Benefits of Northeast climate initiative are bountiful, even as few states divert funds to close budget gaps

In Sunday’s New York Times, oil-industry-funded lobbyists and a New Jersey legislator rightly criticized three states for diverting funds from an innovative 10-state northeastern clean energy program, the Regional Greenhouse Gas Initiative (RGGI). But the article only touches on the plethora of additional benefits we’re already seeing from this clean energy initiative, despite these poor decisions in a few states.

The primary goal of RGGI is to reduce pollution and keep more of our energy dollars in the region, instead of sending them out-of-state to buy fossil fuels, and it is doing just that. Northeasterners are enjoying millions in benefits as states have invested the majority of the $729 million collected from the sale of pollution permits in energy efficiency and renewable energy in participating states. 

I’ve extolled some of RGGI’s virtues in previous posts. Among them: Pollution is down 30%. Hundreds of contractors in the region have found work weatherizing homes and installing solar panels. Homeowners and businesses are saving 30% or more on their energy bills. And let’s not forget that cleaning up our power sector will enable us to avoid the potentially catastrophic impacts of global climate disruption and the hundreds of thousands of emergency room visits and tens of thousands of premature deaths that power plant pollution causes each year.

Yes, consumers in New York, New Jersey and New Hampshire would benefit even more if their states had not diverted a portion of the funds to help fill the gaping holes in their budgets. But the benefits to our region from RGGI are plentiful and still can’t be matched by the business-as-usual dirty energy economy. RGGI is creating jobs, reducing energy bills, cleaning up our air, and improving our health throughout the Northeast.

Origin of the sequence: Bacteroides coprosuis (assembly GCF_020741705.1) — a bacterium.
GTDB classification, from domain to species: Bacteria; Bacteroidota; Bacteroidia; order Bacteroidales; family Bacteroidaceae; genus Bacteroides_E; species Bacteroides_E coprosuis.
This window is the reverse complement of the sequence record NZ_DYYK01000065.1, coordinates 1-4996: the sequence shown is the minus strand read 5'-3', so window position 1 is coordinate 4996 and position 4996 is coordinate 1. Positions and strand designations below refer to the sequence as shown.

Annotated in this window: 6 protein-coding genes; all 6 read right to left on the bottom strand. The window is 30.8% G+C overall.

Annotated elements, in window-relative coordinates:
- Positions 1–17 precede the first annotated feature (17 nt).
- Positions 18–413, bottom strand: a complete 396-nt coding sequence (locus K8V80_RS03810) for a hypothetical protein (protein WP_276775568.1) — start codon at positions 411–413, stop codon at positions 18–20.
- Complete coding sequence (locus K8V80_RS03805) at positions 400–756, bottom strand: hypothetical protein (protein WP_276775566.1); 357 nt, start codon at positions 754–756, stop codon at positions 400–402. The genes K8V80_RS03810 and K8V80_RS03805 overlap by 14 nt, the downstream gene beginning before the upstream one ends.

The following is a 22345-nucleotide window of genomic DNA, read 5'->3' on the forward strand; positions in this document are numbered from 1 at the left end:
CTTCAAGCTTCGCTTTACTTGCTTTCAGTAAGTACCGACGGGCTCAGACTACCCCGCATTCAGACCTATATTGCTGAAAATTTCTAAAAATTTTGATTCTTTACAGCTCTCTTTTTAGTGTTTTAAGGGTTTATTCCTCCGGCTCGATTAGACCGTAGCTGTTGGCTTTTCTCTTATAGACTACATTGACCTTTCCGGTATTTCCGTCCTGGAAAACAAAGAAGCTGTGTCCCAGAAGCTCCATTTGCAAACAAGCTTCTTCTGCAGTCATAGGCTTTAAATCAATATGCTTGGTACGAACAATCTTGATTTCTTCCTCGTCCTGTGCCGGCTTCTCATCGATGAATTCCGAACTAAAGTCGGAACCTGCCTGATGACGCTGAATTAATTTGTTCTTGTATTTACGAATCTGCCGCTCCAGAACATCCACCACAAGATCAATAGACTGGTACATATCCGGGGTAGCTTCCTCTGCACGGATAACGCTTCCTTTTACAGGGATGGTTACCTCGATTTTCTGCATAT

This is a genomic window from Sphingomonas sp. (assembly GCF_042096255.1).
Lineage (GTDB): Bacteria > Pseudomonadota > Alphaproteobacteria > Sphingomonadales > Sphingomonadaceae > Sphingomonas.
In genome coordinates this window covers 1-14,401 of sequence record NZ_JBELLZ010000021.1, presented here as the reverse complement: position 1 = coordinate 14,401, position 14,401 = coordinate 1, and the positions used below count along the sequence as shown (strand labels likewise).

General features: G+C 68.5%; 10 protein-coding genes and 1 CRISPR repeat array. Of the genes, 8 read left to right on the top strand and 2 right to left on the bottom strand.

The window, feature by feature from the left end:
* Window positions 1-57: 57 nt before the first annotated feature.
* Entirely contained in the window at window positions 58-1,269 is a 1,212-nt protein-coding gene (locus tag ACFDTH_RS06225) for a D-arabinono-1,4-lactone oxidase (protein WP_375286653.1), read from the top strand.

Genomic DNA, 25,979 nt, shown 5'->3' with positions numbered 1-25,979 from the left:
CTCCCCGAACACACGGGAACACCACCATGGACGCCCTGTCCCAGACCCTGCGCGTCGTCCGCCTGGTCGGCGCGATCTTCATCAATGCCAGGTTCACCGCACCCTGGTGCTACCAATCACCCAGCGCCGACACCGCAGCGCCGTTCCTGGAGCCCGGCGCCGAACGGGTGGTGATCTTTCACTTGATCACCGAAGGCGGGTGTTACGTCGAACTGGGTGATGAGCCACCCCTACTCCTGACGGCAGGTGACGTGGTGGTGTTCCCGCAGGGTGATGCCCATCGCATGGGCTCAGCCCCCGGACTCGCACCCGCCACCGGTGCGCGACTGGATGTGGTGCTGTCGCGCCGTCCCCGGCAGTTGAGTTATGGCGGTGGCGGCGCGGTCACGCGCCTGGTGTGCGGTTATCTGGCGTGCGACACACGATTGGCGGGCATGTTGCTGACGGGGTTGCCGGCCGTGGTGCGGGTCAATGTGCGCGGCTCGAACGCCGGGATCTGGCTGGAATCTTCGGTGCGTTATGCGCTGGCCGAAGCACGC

So the diversion of funds is hardly the travesty the critics in the Times piece painted it to be. And it’s worth emphasizing that these critics, Americans for Prosperity, are funded by oil giant Koch Industries, the only ones who really stand to lose here. If your primary business is selling fossil fuels or operating antiquated coal plants, the new energy economy is not very appealing. But the long and diverse list of RGGI’s business supporters – from National Grid, the largest electric utility in the region, to Staples and Pfizer  – attests to the fact that many more firms are taking advantage of opportunities for growth and increased competitiveness by becoming more energy efficient themselves and delivering energy efficiency and a cleaner more diverse mix of power supply resources to their customers. 

At the RGGI website you can read more about the homeowners, businesses and local governments reaping the greatest benefits. One such business is Madison Paper in Maine, which expects to save $2 million a year from a new system that captures and reuses waste heat. In New Hampshire, the Crotched Mountain Rehabilitation Center is sending fewer dollars to places like Iran to import oil, and instead paying local firms to supply heat via a wood chip-fired system. Baltimore’s American Visionary Art Museum is saving $9,000 a year thanks to energy efficiency improvements, including an upgrade to their HVAC system.

Simply put, the smartest thing states can do to drive economic well-being is to shift energy investments from dirty old fossil fuel plants to energy efficiency programs. According to a 2009 report by the research and advocacy group Environment Northeast, if six Northeastern states sufficiently invested in energy efficiency over the next 15 years we can add $99 billion to the Northeast’s regional economy. Ninety-nine billion dollars and 80,000 new jobs, in 15 years, funded, in part, by RGGI. That means our energy dollars will go toward paying local contractors to weatherize our homes, upgrading our heating and air-conditioning systems and installing solar panels. All of these things reduce our demand for electricity from power plants, which puts downward pressure on energy prices and allows us to reduce the amount of money we send out of our communities to import fossil fuels.

So if Americans for Prosperity are as genuinely interested in promoting prosperity as their name suggests, RGGI and other energy efficiency programs are the first places they should look.

About the Authors

Dale Bryk

Chief Planning and Integration Officer

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